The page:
LEXINGTON, Ky. — The Kentucky Housing Corporation hosted the annual affordable housing conference this week in Lexington.

What You Need To Know

  • Kentucky Housing Corporation annually hosts the Affordable Housing Conference 

  • This year's theme reflects the efforts to re-house those affected by disasters in eastern and western Kentucky 

  • Inflation abd rising construction costs are making projects more costly and taking more time 

This year’s theme reflects the efforts to re-house those affected by disasters in eastern and western Kentucky, as well the aftermath of COVID-19.

Developers, vendors and lenders across Kentucky gathered at the Central Bank Center collaborating to address root issues of the lack of affordable housing.

“Projects maybe in the past would’ve taken a couple years to get built now, maybe taking three or four,” said Billie Wade, executive director of Hope of the Midwest.

Hope of the Midwest is a lending consortium in Louisville and helps finance affordable housing construction projects. Wade says inflation, rising construction costs and higher interest rates are affecting the developer of affordable housing he helps loan money to.

“Now they’re having to go back and try to seep some soft funding sources from cities, a housing corporation wherever there’s a resource to help get that project over the hump,” Wade said.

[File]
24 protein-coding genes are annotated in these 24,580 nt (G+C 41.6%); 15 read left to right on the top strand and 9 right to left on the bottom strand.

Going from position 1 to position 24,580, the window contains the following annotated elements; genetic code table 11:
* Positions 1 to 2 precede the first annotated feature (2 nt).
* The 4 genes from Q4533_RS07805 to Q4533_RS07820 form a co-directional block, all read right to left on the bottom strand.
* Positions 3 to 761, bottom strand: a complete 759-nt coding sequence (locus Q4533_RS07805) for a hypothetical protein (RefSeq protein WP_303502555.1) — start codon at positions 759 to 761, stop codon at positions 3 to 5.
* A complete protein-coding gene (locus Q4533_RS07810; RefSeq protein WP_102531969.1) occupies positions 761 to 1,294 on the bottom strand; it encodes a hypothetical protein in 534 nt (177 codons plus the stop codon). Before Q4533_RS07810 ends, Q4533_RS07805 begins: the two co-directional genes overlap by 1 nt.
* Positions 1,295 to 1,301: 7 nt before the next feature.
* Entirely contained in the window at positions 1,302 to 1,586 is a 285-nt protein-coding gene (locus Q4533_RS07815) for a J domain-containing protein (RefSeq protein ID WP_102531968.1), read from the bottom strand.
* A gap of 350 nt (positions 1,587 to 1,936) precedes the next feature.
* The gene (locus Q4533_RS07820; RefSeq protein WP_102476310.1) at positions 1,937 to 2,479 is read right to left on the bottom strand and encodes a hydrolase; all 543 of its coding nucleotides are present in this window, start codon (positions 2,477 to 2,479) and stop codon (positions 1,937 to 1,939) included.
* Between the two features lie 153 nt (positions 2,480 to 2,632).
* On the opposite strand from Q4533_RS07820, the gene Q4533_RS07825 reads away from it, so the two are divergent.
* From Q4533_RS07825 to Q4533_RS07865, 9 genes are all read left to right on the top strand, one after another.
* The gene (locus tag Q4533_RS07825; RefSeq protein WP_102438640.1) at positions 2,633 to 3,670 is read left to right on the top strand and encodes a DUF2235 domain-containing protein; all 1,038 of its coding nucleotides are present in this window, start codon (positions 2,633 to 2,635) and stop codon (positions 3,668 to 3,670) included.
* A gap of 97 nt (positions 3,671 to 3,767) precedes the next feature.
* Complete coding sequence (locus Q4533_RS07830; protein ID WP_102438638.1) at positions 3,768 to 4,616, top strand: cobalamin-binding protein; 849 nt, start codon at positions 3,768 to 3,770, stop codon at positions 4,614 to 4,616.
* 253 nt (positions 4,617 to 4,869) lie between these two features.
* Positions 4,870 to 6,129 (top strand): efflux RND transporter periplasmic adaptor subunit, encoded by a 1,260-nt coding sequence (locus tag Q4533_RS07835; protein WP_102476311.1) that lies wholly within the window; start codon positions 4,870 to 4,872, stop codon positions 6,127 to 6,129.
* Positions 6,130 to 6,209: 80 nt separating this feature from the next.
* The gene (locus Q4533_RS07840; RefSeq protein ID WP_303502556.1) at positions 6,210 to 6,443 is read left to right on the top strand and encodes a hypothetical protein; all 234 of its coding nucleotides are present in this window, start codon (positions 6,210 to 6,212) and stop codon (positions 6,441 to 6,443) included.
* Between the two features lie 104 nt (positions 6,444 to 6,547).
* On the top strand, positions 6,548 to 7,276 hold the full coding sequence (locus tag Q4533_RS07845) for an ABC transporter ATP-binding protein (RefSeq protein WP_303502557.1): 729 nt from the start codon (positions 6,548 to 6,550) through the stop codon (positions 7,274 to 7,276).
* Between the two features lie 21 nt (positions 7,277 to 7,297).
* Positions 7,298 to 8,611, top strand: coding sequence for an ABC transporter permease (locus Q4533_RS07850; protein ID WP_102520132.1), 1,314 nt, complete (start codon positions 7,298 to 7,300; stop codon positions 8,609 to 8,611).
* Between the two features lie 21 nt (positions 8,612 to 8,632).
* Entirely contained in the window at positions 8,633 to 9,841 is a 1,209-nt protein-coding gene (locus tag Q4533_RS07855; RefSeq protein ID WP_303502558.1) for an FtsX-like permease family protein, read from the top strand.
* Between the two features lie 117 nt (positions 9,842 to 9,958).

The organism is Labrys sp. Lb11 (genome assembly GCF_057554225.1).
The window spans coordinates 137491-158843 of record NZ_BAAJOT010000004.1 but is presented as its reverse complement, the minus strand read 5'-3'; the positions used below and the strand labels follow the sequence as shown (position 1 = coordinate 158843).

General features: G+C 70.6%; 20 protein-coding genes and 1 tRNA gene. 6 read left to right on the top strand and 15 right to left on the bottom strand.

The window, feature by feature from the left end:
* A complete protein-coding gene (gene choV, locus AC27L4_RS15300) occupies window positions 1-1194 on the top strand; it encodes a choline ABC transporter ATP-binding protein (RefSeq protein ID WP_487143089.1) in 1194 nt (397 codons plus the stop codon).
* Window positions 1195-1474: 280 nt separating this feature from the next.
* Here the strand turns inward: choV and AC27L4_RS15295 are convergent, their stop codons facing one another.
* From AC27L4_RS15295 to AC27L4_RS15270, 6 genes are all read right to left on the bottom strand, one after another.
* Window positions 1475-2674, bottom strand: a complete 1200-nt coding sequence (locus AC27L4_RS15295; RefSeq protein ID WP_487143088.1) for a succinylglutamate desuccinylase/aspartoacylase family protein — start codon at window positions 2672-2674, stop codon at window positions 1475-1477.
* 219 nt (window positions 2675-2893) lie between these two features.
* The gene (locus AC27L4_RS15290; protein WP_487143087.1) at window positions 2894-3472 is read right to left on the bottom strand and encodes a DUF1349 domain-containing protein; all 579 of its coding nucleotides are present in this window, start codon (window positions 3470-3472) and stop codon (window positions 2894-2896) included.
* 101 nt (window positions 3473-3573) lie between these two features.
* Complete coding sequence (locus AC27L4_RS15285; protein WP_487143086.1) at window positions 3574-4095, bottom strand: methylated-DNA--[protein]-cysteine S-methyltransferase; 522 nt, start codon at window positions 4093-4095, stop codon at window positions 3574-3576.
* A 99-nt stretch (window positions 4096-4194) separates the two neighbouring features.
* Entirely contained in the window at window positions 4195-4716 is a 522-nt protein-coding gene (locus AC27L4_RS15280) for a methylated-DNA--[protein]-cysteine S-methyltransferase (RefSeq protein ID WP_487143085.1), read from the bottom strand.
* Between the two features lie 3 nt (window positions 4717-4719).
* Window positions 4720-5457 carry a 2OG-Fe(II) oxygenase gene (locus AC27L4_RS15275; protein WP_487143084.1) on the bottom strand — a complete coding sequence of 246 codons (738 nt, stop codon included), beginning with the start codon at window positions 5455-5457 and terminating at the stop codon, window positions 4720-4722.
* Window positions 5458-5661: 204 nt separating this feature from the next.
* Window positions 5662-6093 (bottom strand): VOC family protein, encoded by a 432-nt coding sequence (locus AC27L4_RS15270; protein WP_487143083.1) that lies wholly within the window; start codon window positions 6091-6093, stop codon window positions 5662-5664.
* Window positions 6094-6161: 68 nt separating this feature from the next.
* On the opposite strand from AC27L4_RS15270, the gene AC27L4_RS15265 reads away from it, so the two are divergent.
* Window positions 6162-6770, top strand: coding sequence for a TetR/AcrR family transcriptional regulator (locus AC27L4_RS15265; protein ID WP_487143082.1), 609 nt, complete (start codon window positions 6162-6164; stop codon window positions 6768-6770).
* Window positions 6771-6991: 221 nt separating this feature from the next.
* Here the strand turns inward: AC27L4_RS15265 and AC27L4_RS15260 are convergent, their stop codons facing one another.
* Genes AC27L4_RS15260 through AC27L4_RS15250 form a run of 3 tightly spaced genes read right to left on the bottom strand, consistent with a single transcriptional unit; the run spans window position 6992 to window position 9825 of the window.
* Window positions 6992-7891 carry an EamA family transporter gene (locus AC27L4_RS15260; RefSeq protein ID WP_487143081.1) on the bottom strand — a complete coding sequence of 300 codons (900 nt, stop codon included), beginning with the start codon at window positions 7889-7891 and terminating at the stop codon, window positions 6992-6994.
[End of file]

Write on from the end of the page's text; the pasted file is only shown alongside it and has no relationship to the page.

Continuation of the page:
Another cost affecting developers is the rising cost of water.

“Water is growing three times the rate of inflation, so now it’s no longer this smaller expense you can ignore,” said Jack Howell, founder of EyeOnWater.

Howell developed EyeOnEWater, an app that allows consumers to track water usage and alert them to leaks.

“Our first property was in 2014 in Louisville. It was 42 units. We took the water bill from $10,000 a month to $1,600 a month,” Howell said.

Howell says this saves developers money by knowing a cause to their high bill.

“Developers, 99 times out 100 are paying for the water for the tenants and water leaks. Forever, they believed that any variability in water was due to tenant behavior and it’s not, it’s fixtures leaking,” Howell said.

And Wade says there’s a historic misconception that “affordable housing” means Section 8 housing.

“The NIMBYism; not in my backyard from neighborhoods that don’t want that, not realizing that this really is workforce housing that we’re talking about. It’s people that have a living wage,” Wade said.

Both men say the conference is a great opportunity to collaborate.